Sunday, September 24, 2017

The Meeting Play Clock

As a college football Back Judge, I spend an extraordinary amount of time thinking about the play clock in the Fall. (The game clock keeps track of how much time is left in the game, the PLAY CLOCK keeps track of the amount of time between plays). Did it start when we want it to start? Should it be set at 40 seconds or 25? Did the offense snap the football before the play clock wound down to zero? 

The play clock (and it's operator of course) play a vital function in the game. It provides a drum beat like tempo. College football teams spend lots of time in practice getting off the ground, re-grouping in a meeting called a huddle, deciding on the next course of action, moving to the line of scrimmage (where the ball is located), getting everyone (11 "employees") positioned where they are supposed to be, and then executing the agreed to play. In a typical game, the offensive team will repeat this routine (kata) between 75 and 95 times. Time n the huddle (the time spent on the next course of action) is typically 15 seconds.

Without the play clock, managers (the coaches) would have all the time in the world to debate, argue or contemplate what they want to do next. 2, 3, 5 minutes if they want.

Let's turn this thinking to our company meetings. Often there is no play clock at all. Back in the day (before LEAN) I can remember meetings in my own company that lasted hours. I remember meetings that would start and some invitees would show up late and we'd have to get the late arrival up to speed. One topic would morph into another, the chairs in the conference room were very comfortable, as was the temperature and humidity.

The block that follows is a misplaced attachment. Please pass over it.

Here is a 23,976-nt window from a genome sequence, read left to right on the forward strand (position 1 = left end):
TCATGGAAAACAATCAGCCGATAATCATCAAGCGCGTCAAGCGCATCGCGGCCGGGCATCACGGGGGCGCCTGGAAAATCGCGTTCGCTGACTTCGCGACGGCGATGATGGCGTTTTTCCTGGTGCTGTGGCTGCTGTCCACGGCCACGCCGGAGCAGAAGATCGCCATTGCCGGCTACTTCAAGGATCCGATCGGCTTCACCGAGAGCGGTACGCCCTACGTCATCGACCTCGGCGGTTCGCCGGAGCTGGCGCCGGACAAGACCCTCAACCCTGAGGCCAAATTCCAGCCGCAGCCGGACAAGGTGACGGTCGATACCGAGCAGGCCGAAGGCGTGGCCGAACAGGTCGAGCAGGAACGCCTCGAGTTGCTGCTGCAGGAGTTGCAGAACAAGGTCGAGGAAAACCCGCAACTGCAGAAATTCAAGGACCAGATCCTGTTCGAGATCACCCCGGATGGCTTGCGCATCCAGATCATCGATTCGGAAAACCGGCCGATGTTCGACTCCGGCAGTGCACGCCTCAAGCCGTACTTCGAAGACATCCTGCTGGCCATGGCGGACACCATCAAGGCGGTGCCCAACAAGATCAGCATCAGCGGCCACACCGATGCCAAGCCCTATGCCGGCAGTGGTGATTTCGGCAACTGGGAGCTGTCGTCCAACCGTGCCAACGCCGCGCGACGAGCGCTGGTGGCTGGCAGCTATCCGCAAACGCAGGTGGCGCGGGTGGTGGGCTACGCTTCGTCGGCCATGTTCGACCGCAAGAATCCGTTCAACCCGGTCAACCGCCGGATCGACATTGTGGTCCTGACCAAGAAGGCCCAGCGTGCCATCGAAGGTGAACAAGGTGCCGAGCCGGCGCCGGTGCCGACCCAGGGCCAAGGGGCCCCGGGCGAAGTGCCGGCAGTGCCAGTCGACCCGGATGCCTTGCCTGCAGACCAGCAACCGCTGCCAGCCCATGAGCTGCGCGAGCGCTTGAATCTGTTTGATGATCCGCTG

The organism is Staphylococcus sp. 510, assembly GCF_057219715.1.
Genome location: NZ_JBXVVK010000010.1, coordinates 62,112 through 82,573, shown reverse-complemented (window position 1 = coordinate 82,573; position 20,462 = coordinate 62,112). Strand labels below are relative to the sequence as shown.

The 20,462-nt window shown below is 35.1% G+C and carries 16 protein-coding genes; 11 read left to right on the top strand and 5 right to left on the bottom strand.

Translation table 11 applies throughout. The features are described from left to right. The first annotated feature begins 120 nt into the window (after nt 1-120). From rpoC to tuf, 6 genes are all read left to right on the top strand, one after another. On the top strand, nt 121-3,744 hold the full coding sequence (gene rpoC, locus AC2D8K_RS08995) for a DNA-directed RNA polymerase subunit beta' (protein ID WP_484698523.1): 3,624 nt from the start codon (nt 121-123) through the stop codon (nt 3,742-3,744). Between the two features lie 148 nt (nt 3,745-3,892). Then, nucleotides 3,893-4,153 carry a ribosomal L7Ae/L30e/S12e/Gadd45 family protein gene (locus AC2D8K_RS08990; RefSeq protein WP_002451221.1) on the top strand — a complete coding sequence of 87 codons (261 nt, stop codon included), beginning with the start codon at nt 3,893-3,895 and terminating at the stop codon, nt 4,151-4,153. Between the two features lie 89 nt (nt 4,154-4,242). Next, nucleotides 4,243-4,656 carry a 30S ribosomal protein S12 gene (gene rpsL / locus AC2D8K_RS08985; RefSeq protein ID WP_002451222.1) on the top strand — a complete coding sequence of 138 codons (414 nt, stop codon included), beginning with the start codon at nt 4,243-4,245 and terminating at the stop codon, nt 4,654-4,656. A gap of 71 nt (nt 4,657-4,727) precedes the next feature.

Then the LEAN started. Daily huddles, Dozens of A3 meetings and closings each week, and GEMBA walks (aka walking meetings). Suddenly we had to install some kind of play clock for all of these little get togethers. All meetings should be done standing up at the GEMBA (where the work is), and NO meeting would last more than 25 minutes.

LEAN is really time management. We are determined that we will spend our time doing value added work (the customer will gladly pay for it) vs. non-value added (chock full of the 8 wastes). No customer on the planet would consider people sitting in meetings something they would pay for. We need to bring a new discipline to our business. Our meetings need to be more like huddles. Standing up. Come prepared. Get what we need to know communicated and then go execute. With a game clock. 

1 comment:

  1. Another version of hitting the nail on the head. Thanks Bill

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